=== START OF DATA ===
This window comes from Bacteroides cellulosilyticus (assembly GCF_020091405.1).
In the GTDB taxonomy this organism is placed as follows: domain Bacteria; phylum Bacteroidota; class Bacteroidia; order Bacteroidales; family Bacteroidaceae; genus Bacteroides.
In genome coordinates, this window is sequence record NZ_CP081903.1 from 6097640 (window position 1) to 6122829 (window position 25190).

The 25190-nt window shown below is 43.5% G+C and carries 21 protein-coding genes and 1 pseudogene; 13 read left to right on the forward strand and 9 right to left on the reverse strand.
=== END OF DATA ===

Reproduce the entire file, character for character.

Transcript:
This window comes from Bacteroides cellulosilyticus (assembly GCF_020091405.1).
In the GTDB taxonomy this organism is placed as follows: domain Bacteria; phylum Bacteroidota; class Bacteroidia; order Bacteroidales; family Bacteroidaceae; genus Bacteroides.
In genome coordinates, this window is sequence record NZ_CP081903.1 from 6097640 (window position 1) to 6122829 (window position 25190).

The 25190-nt window shown below is 43.5% G+C and carries 21 protein-coding genes and 1 pseudogene; 13 read left to right on the forward strand and 9 right to left on the reverse strand.